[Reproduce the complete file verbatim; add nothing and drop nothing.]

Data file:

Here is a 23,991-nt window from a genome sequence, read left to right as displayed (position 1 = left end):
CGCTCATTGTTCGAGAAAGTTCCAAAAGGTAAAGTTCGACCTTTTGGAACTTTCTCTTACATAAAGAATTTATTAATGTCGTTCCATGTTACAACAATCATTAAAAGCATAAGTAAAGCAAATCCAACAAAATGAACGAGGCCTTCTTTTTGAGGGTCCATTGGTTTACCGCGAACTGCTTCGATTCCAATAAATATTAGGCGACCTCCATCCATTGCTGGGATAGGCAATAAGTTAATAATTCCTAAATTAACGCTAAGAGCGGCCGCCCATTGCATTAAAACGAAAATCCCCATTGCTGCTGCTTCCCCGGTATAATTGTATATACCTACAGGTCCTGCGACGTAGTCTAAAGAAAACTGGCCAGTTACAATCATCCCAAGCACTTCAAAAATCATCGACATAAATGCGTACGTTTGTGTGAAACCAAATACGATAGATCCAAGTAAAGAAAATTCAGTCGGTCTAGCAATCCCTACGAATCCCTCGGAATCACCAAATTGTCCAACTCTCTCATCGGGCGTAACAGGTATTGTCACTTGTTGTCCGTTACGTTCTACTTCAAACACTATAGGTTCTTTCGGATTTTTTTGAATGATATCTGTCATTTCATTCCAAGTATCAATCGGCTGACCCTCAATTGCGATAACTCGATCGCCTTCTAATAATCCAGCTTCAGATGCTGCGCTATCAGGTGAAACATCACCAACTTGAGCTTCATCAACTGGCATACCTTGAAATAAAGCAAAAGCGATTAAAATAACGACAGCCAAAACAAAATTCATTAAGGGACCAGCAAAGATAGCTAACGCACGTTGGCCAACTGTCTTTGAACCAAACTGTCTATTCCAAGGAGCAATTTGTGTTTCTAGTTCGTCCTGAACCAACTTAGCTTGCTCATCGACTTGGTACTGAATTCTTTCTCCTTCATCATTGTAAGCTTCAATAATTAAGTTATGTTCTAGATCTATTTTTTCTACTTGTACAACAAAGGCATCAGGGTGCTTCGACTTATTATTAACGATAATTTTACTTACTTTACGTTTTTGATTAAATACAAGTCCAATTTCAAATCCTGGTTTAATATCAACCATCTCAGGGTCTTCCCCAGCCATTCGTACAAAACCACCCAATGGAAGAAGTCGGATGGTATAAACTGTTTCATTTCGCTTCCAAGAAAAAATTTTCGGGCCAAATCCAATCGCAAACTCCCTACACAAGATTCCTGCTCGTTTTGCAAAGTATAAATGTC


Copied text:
Here is a 23,991-nt window from a genome sequence, read left to right as displayed (position 1 = left end):
CGCTCATTGTTCGAGAAAGTTCCAAAAGGTAAAGTTCGACCTTTTGGAACTTTCTCTTACATAAAGAATTTATTAATGTCGTTCCATGTTACAACAATCATTAAAAGCATAAGTAAAGCAAATCCAACAAAATGAACGAGGCCTTCTTTTTGAGGGTCCATTGGTTTACCGCGAACTGCTTCGATTCCAATAAATATTAGGCGACCTCCATCCATTGCTGGGATAGGCAATAAGTTAATAATTCCTAAATTAACGCTAAGAGCGGCCGCCCATTGCATTAAAACGAAAATCCCCATTGCTGCTGCTTCCCCGGTATAATTGTATATACCTACAGGTCCTGCGACGTAGTCTAAAGAAAACTGGCCAGTTACAATCATCCCAAGCACTTCAAAAATCATCGACATAAATGCGTACGTTTGTGTGAAACCAAATACGATAGATCCAAGTAAAGAAAATTCAGTCGGTCTAGCAATCCCTACGAATCCCTCGGAATCACCAAATTGTCCAACTCTCTCATCGGGCGTAACAGGTATTGTCACTTGTTGTCCGTTACGTTCTACTTCAAACACTATAGGTTCTTTCGGATTTTTTTGAATGATATCTGTCATTTCATTCCAAGTATCAATCGGCTGACCCTCAATTGCGATAACTCGATCGCCTTCTAATAATCCAGCTTCAGATGCTGCGCTATCAGGTGAAACATCACCAACTTGAGCTTCATCAACTGGCATACCTTGAAATAAAGCAAAAGCGATTAAAATAACGACAGCCAAAACAAAATTCATTAAGGGACCAGCAAAGATAGCTAACGCACGTTGGCCAACTGTCTTTGAACCAAACTGTCTATTCCAAGGAGCAATTTGTGTTTCTAGTTCGTCCTGAACCAACTTAGCTTGCTCATCGACTTGGTACTGAATTCTTTCTCCTTCATCATTGTAAGCTTCAATAATTAAGTTATGTTCTAGATCTATTTTTTCTACTTGTACAACAAAGGCATCAGGGTGCTTCGACTTATTATTAACGATAATTTTACTTACTTTACGTTTTTGATTAAATACAAGTCCAATTTCAAATCCTGGTTTAATATCAACCATCTCAGGGTCTTCCCCAGCCATTCGTACAAAACCACCCAATGGAAGAAGTCGGATGGTATAAACTGTTTCATTTCGCTTCCAAGAAAAAATTTTCGGGCCAAATCCAATCGCAAACTCCCTACACAAGATTCCTGCTCGTTTTGCAAAGTATAAATGTC